Project items

Items saved from this article

This article has been saved
Highlights (0)
Some of your highlights are legacy items.

Highlights saved before July 30, 2012 will not be displayed on their respective source pages.

You can easily re-create the highlights by opening the book page or article, selecting the text, and clicking “Highlight.”

Citations (0)
Some of your citations are legacy items.

Any citation created before July 30, 2012 will labeled as a “Cited page.” New citations will be saved as cited passages, pages or articles.

We also added the ability to view new citations from your projects or the book or article where you created them.

Notes (0)
Bookmarks (0)

You have no saved items from this article

Project items include:
  • Saved book/article
  • Highlights
  • Quotes/citations
  • Notes
  • Bookmarks
Notes
Cite this article

Cited article

Style
Citations are available only to our active members.
Buy instant access to cite pages or passages in MLA, APA and Chicago citation styles.

(Einhorn, 1992, p. 25)

(Einhorn 25)

1. Lois J. Einhorn, Abraham Lincoln, the Orator: Penetrating the Lincoln Legend (Westport, CT: Greenwood Press, 1992), 25, http://www.questia.com/read/27419298.

Cited article

Pope Letter on Catholic Sex Abuse Scandal Meets Irish Skepticism
Settings

Settings

Typeface
Text size Smaller Larger Reset View mode
Search within

Search within this article

Look up

Look up a word

  • Dictionary
  • Thesaurus
Please submit a word or phrase above.
Print this page

Print this page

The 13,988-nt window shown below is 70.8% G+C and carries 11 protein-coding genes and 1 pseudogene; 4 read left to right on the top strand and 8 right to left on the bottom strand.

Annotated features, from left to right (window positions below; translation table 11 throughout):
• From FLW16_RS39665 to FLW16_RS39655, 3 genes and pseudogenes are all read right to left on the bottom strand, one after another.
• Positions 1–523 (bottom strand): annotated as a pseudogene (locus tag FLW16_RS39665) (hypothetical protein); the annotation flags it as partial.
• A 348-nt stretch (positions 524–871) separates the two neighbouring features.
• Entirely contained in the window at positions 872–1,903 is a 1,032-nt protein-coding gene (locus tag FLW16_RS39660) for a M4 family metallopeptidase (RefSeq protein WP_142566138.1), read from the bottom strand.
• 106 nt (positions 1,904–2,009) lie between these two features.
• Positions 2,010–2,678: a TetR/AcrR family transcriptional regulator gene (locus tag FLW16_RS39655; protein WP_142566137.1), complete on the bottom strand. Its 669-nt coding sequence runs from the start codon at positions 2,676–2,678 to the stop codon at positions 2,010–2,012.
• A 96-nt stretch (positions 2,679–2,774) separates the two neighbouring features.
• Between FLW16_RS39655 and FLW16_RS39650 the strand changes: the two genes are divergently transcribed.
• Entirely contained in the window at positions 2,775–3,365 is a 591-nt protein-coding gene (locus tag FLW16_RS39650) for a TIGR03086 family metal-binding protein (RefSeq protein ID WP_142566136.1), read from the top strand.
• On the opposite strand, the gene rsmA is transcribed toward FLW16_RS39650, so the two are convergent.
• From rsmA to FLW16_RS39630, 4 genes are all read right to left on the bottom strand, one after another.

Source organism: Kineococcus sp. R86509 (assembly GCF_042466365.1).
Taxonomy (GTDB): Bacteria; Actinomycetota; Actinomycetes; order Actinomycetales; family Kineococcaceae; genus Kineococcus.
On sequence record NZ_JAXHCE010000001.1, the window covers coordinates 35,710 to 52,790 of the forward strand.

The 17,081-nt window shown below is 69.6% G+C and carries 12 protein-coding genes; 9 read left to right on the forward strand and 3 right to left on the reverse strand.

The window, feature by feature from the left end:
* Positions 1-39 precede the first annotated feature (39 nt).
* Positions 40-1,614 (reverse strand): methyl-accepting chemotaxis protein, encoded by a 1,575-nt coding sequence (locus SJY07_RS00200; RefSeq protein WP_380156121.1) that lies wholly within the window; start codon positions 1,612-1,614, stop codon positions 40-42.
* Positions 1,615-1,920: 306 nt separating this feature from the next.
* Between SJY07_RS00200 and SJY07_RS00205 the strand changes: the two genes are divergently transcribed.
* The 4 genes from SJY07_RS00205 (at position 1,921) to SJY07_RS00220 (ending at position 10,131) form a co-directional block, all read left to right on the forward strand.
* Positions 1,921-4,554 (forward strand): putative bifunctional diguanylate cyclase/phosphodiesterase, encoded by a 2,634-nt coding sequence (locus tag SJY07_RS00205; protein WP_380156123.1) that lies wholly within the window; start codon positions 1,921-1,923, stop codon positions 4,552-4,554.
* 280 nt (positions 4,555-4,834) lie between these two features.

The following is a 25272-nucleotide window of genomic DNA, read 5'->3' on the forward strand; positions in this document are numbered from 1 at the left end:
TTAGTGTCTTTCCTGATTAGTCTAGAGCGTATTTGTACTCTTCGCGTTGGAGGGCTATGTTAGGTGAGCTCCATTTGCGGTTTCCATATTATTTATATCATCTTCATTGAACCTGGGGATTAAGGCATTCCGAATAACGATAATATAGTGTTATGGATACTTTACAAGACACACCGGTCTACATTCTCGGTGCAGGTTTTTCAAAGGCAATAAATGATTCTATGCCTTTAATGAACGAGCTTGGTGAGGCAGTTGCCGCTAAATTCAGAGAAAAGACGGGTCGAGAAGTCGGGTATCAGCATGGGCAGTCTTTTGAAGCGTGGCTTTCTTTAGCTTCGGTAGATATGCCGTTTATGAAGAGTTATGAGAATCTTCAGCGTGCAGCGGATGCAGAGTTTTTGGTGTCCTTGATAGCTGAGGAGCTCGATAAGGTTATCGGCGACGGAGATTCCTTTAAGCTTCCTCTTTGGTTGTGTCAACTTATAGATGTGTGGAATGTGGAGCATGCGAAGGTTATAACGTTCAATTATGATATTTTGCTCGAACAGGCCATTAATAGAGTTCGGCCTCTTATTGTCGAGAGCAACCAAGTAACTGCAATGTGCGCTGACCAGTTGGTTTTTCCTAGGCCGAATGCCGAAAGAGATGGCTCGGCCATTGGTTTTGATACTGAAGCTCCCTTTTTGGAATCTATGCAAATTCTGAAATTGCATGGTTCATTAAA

Why can't I print more than one page at a time?

Help
Full screen

matching results for page

    Questia reader help

    How to highlight and cite specific passages

    1. Click or tap the first word you want to select.
    2. Click or tap the last word you want to select, and you’ll see everything in between get selected.
    3. You’ll then get a menu of options like creating a highlight or a citation from that passage of text.

    OK, got it!

    Cited passage

    Style
    Citations are available only to our active members.
    Buy instant access to cite pages or passages in MLA, APA and Chicago citation styles.

    "Portraying himself as an honest, ordinary person helped Lincoln identify with his audiences." (Einhorn, 1992, p. 25).

    "Portraying himself as an honest, ordinary person helped Lincoln identify with his audiences." (Einhorn 25)

    "Portraying himself as an honest, ordinary person helped Lincoln identify with his audiences."1

    1. Lois J. Einhorn, Abraham Lincoln, the Orator: Penetrating the Lincoln Legend (Westport, CT: Greenwood Press, 1992), 25, http://www.questia.com/read/27419298.

    Cited passage

    Thanks for trying Questia!

    Please continue trying out our research tools, but please note, full functionality is available only to our active members.

    Your work will be lost once you leave this Web page.

    Buy instant access to save your work.

    Already a member? Log in now.

    Oops!

    An unknown error has occurred. Please click the button below to reload the page. If the problem persists, please try again in a little while.